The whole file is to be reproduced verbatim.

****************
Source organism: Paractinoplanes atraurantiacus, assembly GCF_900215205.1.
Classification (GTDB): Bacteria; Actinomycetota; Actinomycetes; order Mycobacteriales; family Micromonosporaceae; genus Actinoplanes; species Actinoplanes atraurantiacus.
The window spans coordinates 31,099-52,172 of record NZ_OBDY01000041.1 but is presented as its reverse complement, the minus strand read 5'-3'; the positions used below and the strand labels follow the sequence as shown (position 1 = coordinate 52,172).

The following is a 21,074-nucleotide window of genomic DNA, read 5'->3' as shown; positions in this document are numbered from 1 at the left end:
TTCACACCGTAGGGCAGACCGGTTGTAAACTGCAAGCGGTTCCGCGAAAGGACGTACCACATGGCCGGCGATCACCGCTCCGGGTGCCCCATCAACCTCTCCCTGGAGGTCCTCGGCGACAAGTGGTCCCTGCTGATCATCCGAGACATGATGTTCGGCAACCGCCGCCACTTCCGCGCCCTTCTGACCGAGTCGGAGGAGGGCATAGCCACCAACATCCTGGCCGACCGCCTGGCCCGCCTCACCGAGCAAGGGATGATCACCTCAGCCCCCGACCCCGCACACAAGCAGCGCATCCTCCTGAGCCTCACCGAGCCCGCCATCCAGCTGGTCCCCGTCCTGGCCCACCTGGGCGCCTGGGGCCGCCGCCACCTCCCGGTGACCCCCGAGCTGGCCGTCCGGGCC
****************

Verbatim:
Source organism: Paractinoplanes atraurantiacus, assembly GCF_900215205.1.
Classification (GTDB): Bacteria; Actinomycetota; Actinomycetes; order Mycobacteriales; family Micromonosporaceae; genus Actinoplanes; species Actinoplanes atraurantiacus.
The window spans coordinates 31,099-52,172 of record NZ_OBDY01000041.1 but is presented as its reverse complement, the minus strand read 5'-3'; the positions used below and the strand labels follow the sequence as shown (position 1 = coordinate 52,172).

The following is a 21,074-nucleotide window of genomic DNA, read 5'->3' as shown; positions in this document are numbered from 1 at the left end:
TTCACACCGTAGGGCAGACCGGTTGTAAACTGCAAGCGGTTCCGCGAAAGGACGTACCACATGGCCGGCGATCACCGCTCCGGGTGCCCCATCAACCTCTCCCTGGAGGTCCTCGGCGACAAGTGGTCCCTGCTGATCATCCGAGACATGATGTTCGGCAACCGCCGCCACTTCCGCGCCCTTCTGACCGAGTCGGAGGAGGGCATAGCCACCAACATCCTGGCCGACCGCCTGGCCCGCCTCACCGAGCAAGGGATGATCACCTCAGCCCCCGACCCCGCACACAAGCAGCGCATCCTCCTGAGCCTCACCGAGCCCGCCATCCAGCTGGTCCCCGTCCTGGCCCACCTGGGCGCCTGGGGCCGCCGCCACCTCCCGGTGACCCCCGAGCTGGCCGTCCGGGCC